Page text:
The Defend Peaceful Protest meeting last week was exciting. People are still talking about policing and protest: the so-called "media storm" following the G20 looks like it might turn out to be a shift in consciousness after all. And, of course, the police and the state are still struggling with the issue of accountability as it applies to them, so there's work to be done there. denny is running a mailing list for discussion, news and updates - let us know if you'd like to be added to it (there's also a facebook group).
I seem to have volunteered to write up the public MPA meeting on November 5th for PSUK/LibCon/OurKingdom etc, so I want to get my head properly around the issues in advance of the MPA meeting, and if I'm linking people to PSUK it would be nice if there was some recent content on it. (On which note, anyone want to talk about civil liberties, dissent, privacy, surveillance, or policing in the UK? We'd really really love to hear from you - it was never intended to just be me and Denny.) So I'll be at the meeting in the morning, writing in the afternoon, and then then there's a civil liberties protest that evening in Parliament Square: what better way of remembering the fifth of November? Anyway, you should come to the protest if you care about such things, it'll be good.
All of which has motivated me to get back into political blogging again. It was one of the things to be sacrificed this summer in the name of Not Being So Exhausted All The Time, which was fair enough, but now I have an enormous backlog of issues I want to talk about. I've literally spent the whole day sorting through my open tabs, filing links and articles into topics, jotting down thoughts, running ideas past denny and bard and getting them to fill in the gaps for me. (JQP calls me his Chief Research Otter, but I reckon they're both mine.)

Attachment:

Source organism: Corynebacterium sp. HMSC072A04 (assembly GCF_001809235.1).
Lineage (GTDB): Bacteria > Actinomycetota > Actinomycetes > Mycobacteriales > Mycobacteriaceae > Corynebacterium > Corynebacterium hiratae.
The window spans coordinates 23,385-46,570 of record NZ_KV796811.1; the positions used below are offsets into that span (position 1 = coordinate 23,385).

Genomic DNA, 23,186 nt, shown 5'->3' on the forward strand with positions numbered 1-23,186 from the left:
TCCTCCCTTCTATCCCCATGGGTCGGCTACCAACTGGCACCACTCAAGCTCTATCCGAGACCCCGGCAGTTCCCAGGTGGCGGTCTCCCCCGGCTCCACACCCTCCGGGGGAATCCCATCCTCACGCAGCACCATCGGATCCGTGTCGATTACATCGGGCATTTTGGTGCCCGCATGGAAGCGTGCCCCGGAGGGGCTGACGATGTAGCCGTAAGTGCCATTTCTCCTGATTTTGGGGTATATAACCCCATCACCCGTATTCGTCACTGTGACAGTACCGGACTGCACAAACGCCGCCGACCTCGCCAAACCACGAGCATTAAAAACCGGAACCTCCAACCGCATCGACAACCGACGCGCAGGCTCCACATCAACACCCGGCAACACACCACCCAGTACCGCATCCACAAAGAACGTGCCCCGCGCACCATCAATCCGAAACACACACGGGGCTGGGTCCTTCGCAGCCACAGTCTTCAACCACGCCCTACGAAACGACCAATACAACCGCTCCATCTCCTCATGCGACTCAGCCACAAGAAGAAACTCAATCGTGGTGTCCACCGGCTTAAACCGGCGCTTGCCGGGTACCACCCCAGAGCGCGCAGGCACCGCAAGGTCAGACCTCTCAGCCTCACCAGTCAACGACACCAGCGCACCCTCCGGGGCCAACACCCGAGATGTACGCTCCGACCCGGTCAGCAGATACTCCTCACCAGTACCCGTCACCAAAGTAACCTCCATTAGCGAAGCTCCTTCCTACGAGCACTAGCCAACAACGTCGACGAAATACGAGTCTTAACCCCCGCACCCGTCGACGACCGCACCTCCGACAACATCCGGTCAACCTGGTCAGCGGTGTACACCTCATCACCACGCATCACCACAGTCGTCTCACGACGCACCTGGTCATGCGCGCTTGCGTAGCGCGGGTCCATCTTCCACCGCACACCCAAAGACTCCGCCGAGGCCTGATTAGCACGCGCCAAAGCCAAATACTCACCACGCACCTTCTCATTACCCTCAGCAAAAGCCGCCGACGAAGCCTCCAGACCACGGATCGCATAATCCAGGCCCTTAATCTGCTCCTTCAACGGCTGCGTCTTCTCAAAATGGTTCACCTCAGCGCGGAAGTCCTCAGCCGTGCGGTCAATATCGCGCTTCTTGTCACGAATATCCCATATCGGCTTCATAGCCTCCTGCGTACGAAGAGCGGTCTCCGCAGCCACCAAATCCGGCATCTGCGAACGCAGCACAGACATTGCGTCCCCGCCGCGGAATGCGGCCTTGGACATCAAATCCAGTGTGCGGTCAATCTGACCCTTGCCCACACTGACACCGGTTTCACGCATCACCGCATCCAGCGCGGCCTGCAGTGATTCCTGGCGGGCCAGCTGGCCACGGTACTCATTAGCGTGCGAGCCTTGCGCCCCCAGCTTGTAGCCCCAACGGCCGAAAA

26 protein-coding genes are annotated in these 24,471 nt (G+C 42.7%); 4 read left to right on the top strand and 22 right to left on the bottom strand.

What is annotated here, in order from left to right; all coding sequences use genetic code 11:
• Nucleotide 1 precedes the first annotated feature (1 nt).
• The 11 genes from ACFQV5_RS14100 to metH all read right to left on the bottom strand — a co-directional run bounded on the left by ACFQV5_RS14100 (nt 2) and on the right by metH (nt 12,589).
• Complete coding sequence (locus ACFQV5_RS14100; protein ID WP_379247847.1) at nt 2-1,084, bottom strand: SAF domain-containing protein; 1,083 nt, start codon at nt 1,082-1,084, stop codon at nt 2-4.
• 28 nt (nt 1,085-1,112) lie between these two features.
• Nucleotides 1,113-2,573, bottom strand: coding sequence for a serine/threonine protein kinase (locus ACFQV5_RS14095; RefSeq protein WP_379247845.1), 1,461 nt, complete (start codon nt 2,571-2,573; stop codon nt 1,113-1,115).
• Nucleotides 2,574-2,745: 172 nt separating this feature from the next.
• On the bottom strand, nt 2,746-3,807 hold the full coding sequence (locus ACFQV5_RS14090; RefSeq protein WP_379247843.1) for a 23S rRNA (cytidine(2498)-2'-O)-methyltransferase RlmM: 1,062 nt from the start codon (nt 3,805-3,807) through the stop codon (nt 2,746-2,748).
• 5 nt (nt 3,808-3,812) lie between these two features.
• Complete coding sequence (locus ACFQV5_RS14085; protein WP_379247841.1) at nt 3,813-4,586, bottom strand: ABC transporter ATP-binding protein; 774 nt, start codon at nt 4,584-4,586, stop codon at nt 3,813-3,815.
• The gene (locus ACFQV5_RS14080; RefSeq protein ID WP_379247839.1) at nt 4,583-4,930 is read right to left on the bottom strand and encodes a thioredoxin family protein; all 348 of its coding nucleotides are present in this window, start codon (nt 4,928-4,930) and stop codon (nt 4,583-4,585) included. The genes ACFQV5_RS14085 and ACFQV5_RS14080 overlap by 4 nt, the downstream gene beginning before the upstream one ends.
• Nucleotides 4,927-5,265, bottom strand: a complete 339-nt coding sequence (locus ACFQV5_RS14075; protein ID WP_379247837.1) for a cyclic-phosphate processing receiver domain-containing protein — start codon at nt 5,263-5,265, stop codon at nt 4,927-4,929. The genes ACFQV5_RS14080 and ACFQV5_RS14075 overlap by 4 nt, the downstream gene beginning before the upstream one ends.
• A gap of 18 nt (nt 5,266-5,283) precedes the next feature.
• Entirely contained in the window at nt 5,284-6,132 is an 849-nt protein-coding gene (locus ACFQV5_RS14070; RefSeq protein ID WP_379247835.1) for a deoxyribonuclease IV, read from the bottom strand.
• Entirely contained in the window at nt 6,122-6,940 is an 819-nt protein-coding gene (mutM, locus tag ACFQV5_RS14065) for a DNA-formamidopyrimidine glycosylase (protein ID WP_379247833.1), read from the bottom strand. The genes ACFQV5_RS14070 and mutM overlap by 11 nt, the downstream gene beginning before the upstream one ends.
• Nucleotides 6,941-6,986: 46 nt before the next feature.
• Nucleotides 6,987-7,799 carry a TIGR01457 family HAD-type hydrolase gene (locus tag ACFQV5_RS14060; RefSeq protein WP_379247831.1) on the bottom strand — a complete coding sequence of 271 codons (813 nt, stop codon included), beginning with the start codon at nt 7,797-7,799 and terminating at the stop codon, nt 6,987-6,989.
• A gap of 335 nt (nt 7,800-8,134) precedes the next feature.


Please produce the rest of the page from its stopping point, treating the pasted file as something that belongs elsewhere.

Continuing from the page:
So now I have a big pile of Things To Write About, which is a bit overwhelming but I feel better for organising it all a bit. Quite a lot of it doesn't really fit on PSUK, so I might end up shoving stuff on here unless I can write something good enough that I wouldn't be ashamed to submit it to the news sites.
I won't always have lots to say about stuff, in which case it'll end up linked here as well (although the best way of following what I'm reading/interested in is my twitter, which sees far more activity these days than this journal). Like the three excellent articles I've read today on the role of the internet in democracy:
How to Stop Worrying and Learn to Love the Internet by the late Adams, Douglas Adams. Originally published in 1999 and still relevant and true.
‘Interactivity’ is one of those neologisms that Mr Humphrys likes to dangle between a pair of verbal tweezers, but the reason we suddenly need such a word is that during this century we have for the first time been dominated by non-interactive forms of entertainment: cinema, radio, recorded music and television. Before they came along all entertainment was interactive: theatre, music, sport – the performers and audience were there together, and even a respectfully silent audience exerted a powerful shaping presence on the unfolding of whatever drama they were there for. We didn’t need a special word for interactivity in the same way that we don’t (yet) need a special word for people with only one head.